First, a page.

Coin Crunch has verified with Axis Bank that this account number is invalid and does not belong to anyone.
Raising a Dispute
On most Peer-to-Peer exchanges, the BTC of the seller is held in Escrow, so neither the seller nor the buyer can access it until both parties confirm the transfer of fiat (INR). Since Arun did not receive the money, he did not confirm receiving it on LocalBitcoins, which gave an opportunity to both Buyer and Seller to raise a dispute.
During the dispute, an admin from LBC will connect with both parties, verify the proofs and make a decision on who gets the BTC. So, what happened when an admin joined the conversation of Arun and the scammer? We will find out.
Safety Tip: IMPS transaction limit in India is INR 200000, UPI limit is INR 100000, the above screenshot shows a transfer of INR 800000 for which you need an RTGS transfer unless it is a transaction within the same bank. Arun would have saved a lot of time if he knew this and acted on it. He didn’t. But you guys can learn from here.
With Fake Proofs, Scammer was Winning the Battle
The LocalBitcoins Admin joined the conversation on the website to resolve the dispute. Now, the real game of the scammer began.
The scammer narrated a fake story of an Over-The-Counter deal made by Suman(the name of the bank account holder) and him over text messages where Suman gave the above referenced Axis bank account number to transfer the money and asked scammer to create a LocalBitcoins account to complete the trade.
To substantiate the story, he shared SMS conversation records. He shared a video of those SMS on his phone. The number belonged to Arun, stored as “Suman BTC”. The scammer was able to have a chat with Arun’s number without Arun ever finding out. Read on to know the twist in the story.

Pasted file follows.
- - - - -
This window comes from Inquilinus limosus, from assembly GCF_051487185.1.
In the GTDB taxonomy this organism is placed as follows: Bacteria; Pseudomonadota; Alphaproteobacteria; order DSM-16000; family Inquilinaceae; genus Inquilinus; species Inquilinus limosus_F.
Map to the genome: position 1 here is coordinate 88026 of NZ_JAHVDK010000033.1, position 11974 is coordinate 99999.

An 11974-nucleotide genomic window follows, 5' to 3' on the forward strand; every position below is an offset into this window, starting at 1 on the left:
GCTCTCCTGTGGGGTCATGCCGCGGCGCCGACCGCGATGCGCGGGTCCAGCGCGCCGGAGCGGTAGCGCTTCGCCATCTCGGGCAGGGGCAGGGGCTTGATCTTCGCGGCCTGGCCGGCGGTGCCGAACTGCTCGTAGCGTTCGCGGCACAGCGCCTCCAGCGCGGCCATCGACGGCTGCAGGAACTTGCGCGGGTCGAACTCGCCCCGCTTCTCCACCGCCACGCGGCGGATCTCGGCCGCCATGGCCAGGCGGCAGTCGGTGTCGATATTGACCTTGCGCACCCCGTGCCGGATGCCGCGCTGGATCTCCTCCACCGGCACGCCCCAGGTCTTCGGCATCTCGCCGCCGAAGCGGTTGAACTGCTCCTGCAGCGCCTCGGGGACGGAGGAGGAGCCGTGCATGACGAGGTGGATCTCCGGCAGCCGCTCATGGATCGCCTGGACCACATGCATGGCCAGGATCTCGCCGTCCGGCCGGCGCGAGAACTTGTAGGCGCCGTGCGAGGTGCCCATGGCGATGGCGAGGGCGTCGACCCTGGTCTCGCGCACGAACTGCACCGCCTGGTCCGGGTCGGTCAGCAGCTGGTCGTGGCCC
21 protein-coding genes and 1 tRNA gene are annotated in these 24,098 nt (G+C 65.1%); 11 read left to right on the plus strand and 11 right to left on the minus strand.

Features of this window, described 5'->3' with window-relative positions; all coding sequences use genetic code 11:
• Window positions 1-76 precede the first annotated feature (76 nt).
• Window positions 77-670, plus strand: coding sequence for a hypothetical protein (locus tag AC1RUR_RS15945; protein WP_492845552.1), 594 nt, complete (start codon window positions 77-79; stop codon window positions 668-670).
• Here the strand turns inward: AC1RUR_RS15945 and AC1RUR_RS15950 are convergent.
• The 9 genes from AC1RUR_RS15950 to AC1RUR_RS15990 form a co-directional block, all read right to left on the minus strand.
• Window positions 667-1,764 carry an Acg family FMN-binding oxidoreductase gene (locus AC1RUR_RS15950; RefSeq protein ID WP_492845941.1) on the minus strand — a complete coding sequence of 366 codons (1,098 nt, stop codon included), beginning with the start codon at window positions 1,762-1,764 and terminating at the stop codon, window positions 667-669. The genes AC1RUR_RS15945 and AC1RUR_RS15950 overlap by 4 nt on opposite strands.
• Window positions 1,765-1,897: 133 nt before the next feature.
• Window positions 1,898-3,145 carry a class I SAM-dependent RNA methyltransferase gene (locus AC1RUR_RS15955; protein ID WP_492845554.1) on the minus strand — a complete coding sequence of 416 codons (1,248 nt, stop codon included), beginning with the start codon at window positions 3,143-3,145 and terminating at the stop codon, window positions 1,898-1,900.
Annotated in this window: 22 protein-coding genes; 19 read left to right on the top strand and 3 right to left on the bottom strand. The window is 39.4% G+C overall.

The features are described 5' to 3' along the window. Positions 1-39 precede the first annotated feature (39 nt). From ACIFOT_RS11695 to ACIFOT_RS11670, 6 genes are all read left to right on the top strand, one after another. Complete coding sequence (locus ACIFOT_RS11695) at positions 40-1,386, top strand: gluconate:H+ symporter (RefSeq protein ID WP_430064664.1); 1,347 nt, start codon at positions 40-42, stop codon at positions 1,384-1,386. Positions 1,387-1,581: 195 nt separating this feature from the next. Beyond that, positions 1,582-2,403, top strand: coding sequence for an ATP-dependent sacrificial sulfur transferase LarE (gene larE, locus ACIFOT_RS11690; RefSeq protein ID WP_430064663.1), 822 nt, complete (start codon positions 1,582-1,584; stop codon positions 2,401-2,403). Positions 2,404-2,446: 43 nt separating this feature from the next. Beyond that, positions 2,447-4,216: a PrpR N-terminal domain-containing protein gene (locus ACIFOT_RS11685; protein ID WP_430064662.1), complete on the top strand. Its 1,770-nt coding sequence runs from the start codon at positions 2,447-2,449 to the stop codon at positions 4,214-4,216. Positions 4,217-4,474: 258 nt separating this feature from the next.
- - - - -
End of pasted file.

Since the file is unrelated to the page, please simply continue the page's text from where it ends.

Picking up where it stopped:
Here, have a look.
How was the scammer Chatting with Arun’s phone number?
This can be achieved by a widely used scamming technique called Spoofing. With spoofing, one can send an SMS or call any number, with a fake number/caller ID. So essentially the scammer had a fake conversation with Arun’s mobile by using a spoofing service. But he did make a small mistake, we will get to that in a minute.
In India, it is illegal to use spoofing and there are strict measures taken to block access to spoofing service providers. But it does not stop scammers, tele marketeers and some enthusiastic students from using the craft.
“I can send you an sms or call you from any number you want, it might be illegal but there are loopholes to achieve it in India”, says an engineering student who prefers to remain anonymous. Indeed, the student sent me SMS from random numbers to prove spoofing works in India.
Another Student Karthik Varma from Vizag, showed us a demo on how to send SMS that seems like they are coming from promotional IDs such as from banks, stores, etc.